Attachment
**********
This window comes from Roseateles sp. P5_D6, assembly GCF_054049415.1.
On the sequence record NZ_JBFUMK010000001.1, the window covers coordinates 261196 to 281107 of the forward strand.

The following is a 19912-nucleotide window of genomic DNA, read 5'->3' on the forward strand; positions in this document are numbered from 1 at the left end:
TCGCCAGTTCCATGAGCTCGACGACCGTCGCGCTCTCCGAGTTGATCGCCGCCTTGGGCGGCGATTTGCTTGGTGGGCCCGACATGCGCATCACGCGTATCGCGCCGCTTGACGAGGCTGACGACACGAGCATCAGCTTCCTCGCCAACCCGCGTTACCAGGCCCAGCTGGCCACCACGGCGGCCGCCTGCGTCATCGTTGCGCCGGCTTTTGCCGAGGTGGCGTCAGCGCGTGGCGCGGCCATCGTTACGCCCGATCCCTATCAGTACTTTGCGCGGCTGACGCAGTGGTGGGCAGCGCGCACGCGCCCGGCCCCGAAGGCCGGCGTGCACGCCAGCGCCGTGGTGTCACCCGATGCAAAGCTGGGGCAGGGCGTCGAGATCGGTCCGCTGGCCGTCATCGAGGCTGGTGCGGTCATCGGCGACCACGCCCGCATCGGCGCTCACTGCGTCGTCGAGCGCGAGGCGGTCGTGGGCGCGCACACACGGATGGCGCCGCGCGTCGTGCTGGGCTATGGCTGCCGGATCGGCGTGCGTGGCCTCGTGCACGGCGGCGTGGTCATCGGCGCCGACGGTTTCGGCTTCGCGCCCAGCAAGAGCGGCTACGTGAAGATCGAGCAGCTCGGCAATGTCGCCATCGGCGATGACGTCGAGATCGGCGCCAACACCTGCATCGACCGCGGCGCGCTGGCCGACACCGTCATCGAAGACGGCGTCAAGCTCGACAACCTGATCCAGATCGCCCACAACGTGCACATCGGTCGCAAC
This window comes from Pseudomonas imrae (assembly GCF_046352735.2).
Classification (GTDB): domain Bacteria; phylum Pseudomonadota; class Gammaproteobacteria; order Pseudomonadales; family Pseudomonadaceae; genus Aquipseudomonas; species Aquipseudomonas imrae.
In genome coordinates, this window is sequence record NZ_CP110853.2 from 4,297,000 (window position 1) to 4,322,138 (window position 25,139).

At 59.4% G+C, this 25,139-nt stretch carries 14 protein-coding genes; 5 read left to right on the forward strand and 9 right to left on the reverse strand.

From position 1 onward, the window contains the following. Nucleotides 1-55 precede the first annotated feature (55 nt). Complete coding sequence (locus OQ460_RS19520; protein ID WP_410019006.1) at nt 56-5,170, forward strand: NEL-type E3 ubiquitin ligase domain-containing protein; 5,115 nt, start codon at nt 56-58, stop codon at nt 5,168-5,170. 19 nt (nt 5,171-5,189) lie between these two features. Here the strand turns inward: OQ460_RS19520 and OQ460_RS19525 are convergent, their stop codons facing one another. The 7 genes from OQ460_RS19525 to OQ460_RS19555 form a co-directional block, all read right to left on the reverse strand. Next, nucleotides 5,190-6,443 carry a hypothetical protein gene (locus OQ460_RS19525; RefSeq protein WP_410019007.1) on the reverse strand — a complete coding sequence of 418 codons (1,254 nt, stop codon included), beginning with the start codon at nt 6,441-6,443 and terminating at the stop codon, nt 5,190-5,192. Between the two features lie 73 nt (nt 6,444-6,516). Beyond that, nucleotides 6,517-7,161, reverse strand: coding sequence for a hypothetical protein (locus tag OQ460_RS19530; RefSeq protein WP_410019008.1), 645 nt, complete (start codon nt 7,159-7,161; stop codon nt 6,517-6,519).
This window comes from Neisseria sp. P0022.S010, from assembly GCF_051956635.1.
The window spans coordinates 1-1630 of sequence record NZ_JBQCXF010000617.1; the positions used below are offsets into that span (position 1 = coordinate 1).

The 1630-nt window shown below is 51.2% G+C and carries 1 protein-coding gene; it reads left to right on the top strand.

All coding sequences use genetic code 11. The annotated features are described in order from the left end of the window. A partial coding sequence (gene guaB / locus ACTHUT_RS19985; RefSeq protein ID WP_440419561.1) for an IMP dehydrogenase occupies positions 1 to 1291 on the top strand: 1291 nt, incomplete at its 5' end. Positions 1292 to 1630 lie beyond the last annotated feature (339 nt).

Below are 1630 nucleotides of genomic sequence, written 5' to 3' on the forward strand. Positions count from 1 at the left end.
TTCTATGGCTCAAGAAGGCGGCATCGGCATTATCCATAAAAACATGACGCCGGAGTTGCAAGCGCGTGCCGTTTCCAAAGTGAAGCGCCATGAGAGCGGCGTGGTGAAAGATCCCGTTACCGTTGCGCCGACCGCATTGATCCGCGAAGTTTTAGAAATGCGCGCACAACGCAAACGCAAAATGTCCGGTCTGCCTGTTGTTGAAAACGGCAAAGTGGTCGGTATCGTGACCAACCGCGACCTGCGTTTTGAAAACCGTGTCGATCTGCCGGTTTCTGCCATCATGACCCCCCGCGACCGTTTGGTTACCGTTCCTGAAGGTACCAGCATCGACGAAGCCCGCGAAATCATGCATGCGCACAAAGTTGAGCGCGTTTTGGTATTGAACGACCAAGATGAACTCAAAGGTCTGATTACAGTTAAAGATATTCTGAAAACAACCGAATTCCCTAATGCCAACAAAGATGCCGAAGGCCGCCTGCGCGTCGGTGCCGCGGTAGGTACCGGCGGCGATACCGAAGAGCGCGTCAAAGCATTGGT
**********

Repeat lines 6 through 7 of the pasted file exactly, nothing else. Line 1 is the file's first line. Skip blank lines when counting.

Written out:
Classification (GTDB): domain Bacteria; phylum Pseudomonadota; class Gammaproteobacteria; order Pseudomonadales; family Pseudomonadaceae; genus Aquipseudomonas; species Aquipseudomonas imrae.
In genome coordinates, this window is sequence record NZ_CP110853.2 from 4,297,000 (window position 1) to 4,322,138 (window position 25,139).